August 28, 2000

Offense Balanced in First Football Scrimmage

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The public got its first look at the 2000 version of the Cornell football team on Saturday night, and it saw a squad ready to challenge for an Ivy Title.

The scrimmage, held Saturday night on Schoellkopf Field, showed that the first-team offense was not only capable of moving the ball through the air, but has incorporated a new ground game into its attack.

The running game showed its promise immediatly when on the second play from scrimmage, junior Evan Simmons took off on a long run that ended up in the endzone. Simmons took the ball off-tackle to the right, and won a foot race to the end of the field.

“The running game is always a priority for us, and something we are trying to improve on,” heach coach Pete Mangurian said. “The opportunity was there to make a play and Evan [Simmons] made a play, and that’s what you want to see.”

However, the practice was not so much a track-meet as it was a battle of the trenches. After Simmons’ run, Mangurian put the first-string defense back in, which made a nice stand.

“Our [first-string] defense came in and did a good job,” Mangurian said.

The running game was not the only bright spot for the Red, as Mangurian noted his approval of the team’s passing game.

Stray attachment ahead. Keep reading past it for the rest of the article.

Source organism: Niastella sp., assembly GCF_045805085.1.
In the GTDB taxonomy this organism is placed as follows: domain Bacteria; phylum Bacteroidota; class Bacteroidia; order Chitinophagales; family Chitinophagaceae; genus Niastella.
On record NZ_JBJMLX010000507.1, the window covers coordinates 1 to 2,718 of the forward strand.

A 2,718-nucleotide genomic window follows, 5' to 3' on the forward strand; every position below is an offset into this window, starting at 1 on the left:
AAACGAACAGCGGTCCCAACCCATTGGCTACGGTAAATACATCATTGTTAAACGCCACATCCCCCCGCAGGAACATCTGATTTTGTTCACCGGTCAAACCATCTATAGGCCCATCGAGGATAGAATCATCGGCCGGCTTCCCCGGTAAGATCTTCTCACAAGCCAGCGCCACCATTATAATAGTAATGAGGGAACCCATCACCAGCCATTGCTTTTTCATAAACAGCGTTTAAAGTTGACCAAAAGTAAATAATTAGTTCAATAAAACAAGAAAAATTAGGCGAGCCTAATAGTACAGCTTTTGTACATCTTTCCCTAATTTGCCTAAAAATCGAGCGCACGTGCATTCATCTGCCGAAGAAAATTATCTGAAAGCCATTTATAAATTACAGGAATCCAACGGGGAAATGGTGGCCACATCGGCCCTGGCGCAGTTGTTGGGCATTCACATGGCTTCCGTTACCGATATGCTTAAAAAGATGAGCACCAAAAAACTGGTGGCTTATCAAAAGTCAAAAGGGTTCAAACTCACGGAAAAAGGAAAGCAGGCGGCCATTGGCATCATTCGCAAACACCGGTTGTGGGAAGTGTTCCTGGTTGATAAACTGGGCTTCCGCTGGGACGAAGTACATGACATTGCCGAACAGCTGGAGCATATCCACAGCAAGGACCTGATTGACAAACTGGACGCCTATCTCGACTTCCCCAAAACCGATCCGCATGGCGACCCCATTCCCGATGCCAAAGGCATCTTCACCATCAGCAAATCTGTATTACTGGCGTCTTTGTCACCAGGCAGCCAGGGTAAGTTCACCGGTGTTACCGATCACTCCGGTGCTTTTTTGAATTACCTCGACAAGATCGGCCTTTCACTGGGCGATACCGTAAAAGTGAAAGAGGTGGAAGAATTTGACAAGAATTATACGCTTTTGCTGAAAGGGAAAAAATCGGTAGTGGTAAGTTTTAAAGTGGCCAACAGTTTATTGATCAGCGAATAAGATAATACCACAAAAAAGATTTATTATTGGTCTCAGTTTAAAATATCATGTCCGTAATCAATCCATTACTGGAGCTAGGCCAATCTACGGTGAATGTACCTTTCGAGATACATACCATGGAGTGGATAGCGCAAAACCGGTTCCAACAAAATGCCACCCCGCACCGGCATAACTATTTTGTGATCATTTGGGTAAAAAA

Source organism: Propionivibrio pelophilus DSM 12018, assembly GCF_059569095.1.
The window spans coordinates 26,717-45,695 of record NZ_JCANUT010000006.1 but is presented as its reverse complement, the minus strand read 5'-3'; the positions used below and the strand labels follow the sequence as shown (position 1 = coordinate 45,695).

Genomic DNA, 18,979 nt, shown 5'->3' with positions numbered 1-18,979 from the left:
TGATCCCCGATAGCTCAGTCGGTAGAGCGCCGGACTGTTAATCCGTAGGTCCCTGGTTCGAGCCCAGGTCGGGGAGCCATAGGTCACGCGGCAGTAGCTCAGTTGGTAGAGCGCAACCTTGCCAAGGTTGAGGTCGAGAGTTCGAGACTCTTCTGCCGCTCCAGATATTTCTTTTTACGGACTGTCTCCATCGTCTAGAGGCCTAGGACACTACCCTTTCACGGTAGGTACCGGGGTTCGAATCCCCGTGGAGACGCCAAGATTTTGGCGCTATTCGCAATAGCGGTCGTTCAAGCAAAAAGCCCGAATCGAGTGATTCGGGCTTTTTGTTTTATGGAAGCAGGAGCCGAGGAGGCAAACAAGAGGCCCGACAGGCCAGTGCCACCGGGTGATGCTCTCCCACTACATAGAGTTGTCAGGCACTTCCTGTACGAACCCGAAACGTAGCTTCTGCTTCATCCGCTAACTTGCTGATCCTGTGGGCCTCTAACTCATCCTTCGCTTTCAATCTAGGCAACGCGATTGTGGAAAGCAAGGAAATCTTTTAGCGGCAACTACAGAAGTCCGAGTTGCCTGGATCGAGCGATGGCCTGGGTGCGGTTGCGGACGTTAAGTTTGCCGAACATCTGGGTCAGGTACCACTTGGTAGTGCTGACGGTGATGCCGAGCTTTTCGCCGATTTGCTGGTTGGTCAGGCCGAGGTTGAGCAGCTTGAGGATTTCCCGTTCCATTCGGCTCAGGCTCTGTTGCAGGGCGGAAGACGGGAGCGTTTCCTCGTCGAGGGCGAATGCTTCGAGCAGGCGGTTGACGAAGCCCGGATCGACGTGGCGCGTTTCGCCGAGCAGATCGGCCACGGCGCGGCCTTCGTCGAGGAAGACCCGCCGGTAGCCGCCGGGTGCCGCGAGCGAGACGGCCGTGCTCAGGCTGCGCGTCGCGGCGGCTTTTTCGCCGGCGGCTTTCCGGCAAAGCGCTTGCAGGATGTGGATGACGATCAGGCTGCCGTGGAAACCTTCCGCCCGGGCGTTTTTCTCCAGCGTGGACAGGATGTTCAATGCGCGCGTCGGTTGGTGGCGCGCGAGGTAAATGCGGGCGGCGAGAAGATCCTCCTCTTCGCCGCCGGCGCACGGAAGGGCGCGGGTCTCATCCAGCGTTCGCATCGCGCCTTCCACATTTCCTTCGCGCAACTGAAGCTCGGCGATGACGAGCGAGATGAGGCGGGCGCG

“I’m pleased with what our receivers have done in training camp, and I’m pleased with what Ricky has done,” he said.

Shortly after the touchdown, Mangurian rested his projected starters in order to get the rest of the squad practice in game-like situations.

“The [first-team] only took about 12 plays, and the [second-team] got quite a bit of work, and we got our young guys in there, but less than the [second-team],” he said.

With the second-team in the contest, the officials had to take a more active role in the scrimmage. Mental mistakes, such as delay of game, and jumping offsides stymied the non-starters.

“There were things like not lining up properly and getting in the neutral zone too early, which you need officials here to call attention to,” Mangurian said.

As the team wrapped up its two 15-minute quarters of play, Mangurian was happy with the effort on the night and how the squad looks three weeks before its season-opener at Bucknell.

“Overall, I’m pleased with where we are. Obviously, we are not where we need to be yet, but we are on schedule,” he said. “We still have a ways to go. Usually the biggest improvement you make is between the first time you scrimmage and the second time you scrimmage, and I would hope that that holds true.”

And while the team now has over 50 plays on film to analyze, Mangurian was most excited about something else.

“Obviously, the most important thing [is that] you get all that work and nobody got hurt.”

Archived article by J.V. Anderton